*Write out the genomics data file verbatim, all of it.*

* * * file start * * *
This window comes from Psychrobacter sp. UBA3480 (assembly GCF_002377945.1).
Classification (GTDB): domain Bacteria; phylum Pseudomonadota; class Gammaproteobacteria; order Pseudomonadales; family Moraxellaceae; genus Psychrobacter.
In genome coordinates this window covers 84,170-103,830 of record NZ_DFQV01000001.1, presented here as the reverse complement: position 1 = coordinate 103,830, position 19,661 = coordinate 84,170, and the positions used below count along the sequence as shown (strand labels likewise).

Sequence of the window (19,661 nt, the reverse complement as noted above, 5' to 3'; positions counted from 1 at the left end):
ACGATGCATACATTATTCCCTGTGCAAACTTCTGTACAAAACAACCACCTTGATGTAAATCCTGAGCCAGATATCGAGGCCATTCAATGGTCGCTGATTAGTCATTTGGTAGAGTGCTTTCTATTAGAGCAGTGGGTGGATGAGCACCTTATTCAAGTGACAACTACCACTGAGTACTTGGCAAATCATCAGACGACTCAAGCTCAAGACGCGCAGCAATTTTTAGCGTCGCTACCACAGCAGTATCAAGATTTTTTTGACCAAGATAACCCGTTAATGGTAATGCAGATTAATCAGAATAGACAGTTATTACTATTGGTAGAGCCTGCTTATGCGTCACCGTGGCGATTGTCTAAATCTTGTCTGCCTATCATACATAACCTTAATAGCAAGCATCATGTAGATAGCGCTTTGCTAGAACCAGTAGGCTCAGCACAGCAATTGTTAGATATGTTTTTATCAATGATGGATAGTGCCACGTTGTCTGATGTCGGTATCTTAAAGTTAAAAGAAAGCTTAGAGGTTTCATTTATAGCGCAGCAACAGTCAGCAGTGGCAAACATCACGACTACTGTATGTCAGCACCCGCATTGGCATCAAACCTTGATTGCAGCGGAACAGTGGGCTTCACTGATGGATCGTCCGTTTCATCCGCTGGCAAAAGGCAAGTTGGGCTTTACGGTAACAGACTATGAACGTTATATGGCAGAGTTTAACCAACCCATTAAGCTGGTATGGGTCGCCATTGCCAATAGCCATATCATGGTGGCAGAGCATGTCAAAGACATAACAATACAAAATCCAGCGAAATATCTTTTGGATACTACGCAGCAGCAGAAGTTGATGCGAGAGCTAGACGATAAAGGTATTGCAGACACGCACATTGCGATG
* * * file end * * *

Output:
This window comes from Psychrobacter sp. UBA3480 (assembly GCF_002377945.1).
Classification (GTDB): domain Bacteria; phylum Pseudomonadota; class Gammaproteobacteria; order Pseudomonadales; family Moraxellaceae; genus Psychrobacter.
In genome coordinates this window covers 84,170-103,830 of record NZ_DFQV01000001.1, presented here as the reverse complement: position 1 = coordinate 103,830, position 19,661 = coordinate 84,170, and the positions used below count along the sequence as shown (strand labels likewise).

Sequence of the window (19,661 nt, the reverse complement as noted above, 5' to 3'; positions counted from 1 at the left end):
ACGATGCATACATTATTCCCTGTGCAAACTTCTGTACAAAACAACCACCTTGATGTAAATCCTGAGCCAGATATCGAGGCCATTCAATGGTCGCTGATTAGTCATTTGGTAGAGTGCTTTCTATTAGAGCAGTGGGTGGATGAGCACCTTATTCAAGTGACAACTACCACTGAGTACTTGGCAAATCATCAGACGACTCAAGCTCAAGACGCGCAGCAATTTTTAGCGTCGCTACCACAGCAGTATCAAGATTTTTTTGACCAAGATAACCCGTTAATGGTAATGCAGATTAATCAGAATAGACAGTTATTACTATTGGTAGAGCCTGCTTATGCGTCACCGTGGCGATTGTCTAAATCTTGTCTGCCTATCATACATAACCTTAATAGCAAGCATCATGTAGATAGCGCTTTGCTAGAACCAGTAGGCTCAGCACAGCAATTGTTAGATATGTTTTTATCAATGATGGATAGTGCCACGTTGTCTGATGTCGGTATCTTAAAGTTAAAAGAAAGCTTAGAGGTTTCATTTATAGCGCAGCAACAGTCAGCAGTGGCAAACATCACGACTACTGTATGTCAGCACCCGCATTGGCATCAAACCTTGATTGCAGCGGAACAGTGGGCTTCACTGATGGATCGTCCGTTTCATCCGCTGGCAAAAGGCAAGTTGGGCTTTACGGTAACAGACTATGAACGTTATATGGCAGAGTTTAACCAACCCATTAAGCTGGTATGGGTCGCCATTGCCAATAGCCATATCATGGTGGCAGAGCATGTCAAAGACATAACAATACAAAATCCAGCGAAATATCTTTTGGATACTACGCAGCAGCAGAAGTTGATGCGAGAGCTAGACGATAAAGGTATTGCAGACACGCACATTGCGATG